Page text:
16. Yes,people do have difference.Actually every person is an indiavidual.But there are similarities too,this fact needs to be ephasized,so that the differences shouldn't be used as an excuse to harass people.

  17. I have written it clearly in the introduction of my blog that every culture has some good aspects and some bad aspects.We just need to eradicate the inhuman aspects in cultures.I don't think that festivals are bad aspects of cultures.

  18. As long as people have differences (and I, for one am glad they do) there will always be someone using those differences as a way to make themselves feel better by making others feel worse.

  19. I read that book and also a book called Blackbird. Both books choked me up. I can't believe parents could do that to their own kids, or any adult for that matter.Blackbird, was about a girl who is only 4 years older than me, lived 20 minutes from where I used to live. Her mother died of cancer, when she was quite young. Her father remarried to another woman. He died later on, she and her brother grew up with this woman. She, the step-mother took the family's money and joined some religious cult. The girl was put into a home where she pretty much had to fend for herself. Her brother went with the step mother.For years the girl lived like that. Her father's family desperately searching for the two kids, finally finding them both.The Boy called It… my god. :awww:I agree that these books don't help the abused.I have heard stories even here that makes my stomach turn. I don't want to talk about the stories I have heard! The horrors! There is one woman who if I EVER meet her, I WILL punch her left right and center in the face. :furious:My daughter went over to my neighbor's house to play with their kids over the summer. There was other kids over. My daughter decided to go to the shop to get candy… and one of the other kid's decided to go with her and her kid sister of 3 went along, all holding each other's hands. My kid is allowed to go to that shop, it's just up from my house and I know the owners real well, but apparently it was closed. My daughter was told about the other shop, which is like about a mile away… so they went. No one knew a thing about it. They went and just as they were getting back to my neighbor's house, the mother of the other kids completely lost it and punched the older girl in the face. My daughter came home terrorized! My hubby was home, working. I wasn't. I still have no idea who the b*tch is. :furious: She apparently has forbidden her daughter to have any contact with my kid. My kid got a talking to about going off without telling anyone about it, whether she has permission to walk such a long distance at her age. The area she had to walk is one long road between forest land. It was like 3 weeks later, a girl was found murdered there. The guy was caught. This sort of thing has never happened here before… it really freaked us all out! 😦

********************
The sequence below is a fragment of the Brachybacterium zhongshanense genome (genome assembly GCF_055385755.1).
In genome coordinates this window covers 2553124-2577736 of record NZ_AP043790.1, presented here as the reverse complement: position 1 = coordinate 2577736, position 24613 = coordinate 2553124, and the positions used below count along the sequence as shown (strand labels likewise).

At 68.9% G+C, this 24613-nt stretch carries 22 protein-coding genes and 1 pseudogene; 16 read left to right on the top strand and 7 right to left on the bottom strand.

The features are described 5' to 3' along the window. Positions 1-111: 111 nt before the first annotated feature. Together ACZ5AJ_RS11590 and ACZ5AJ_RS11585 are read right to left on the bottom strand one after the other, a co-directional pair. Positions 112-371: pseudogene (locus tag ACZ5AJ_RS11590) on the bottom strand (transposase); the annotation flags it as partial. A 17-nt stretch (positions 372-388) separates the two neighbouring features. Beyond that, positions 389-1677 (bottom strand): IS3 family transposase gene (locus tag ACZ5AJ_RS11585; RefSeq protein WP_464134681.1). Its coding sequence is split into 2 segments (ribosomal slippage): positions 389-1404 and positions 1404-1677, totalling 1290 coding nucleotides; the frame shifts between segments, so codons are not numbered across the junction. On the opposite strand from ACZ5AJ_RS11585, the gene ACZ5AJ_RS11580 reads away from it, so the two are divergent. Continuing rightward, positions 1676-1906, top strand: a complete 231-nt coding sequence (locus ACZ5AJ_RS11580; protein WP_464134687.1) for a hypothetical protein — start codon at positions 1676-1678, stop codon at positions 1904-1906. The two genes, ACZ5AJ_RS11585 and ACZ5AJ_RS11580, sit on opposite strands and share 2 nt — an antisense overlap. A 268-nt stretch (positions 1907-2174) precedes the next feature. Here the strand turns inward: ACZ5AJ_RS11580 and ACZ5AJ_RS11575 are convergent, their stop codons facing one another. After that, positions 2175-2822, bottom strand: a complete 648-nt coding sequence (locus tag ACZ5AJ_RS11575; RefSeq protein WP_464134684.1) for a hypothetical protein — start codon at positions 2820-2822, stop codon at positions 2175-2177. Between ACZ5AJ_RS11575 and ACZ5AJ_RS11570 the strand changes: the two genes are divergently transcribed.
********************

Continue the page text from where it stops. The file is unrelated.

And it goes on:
20. i don't have to read a book to know what a lot of children go through. i lived it, and i sure as hell am NOT going to write about it. if i ever tried to write about it, i wouldn't know where to begin.besides, why would someone want to drudge up the bad memories in their life? why not just leave the past in the past, and live for the here, now, and future?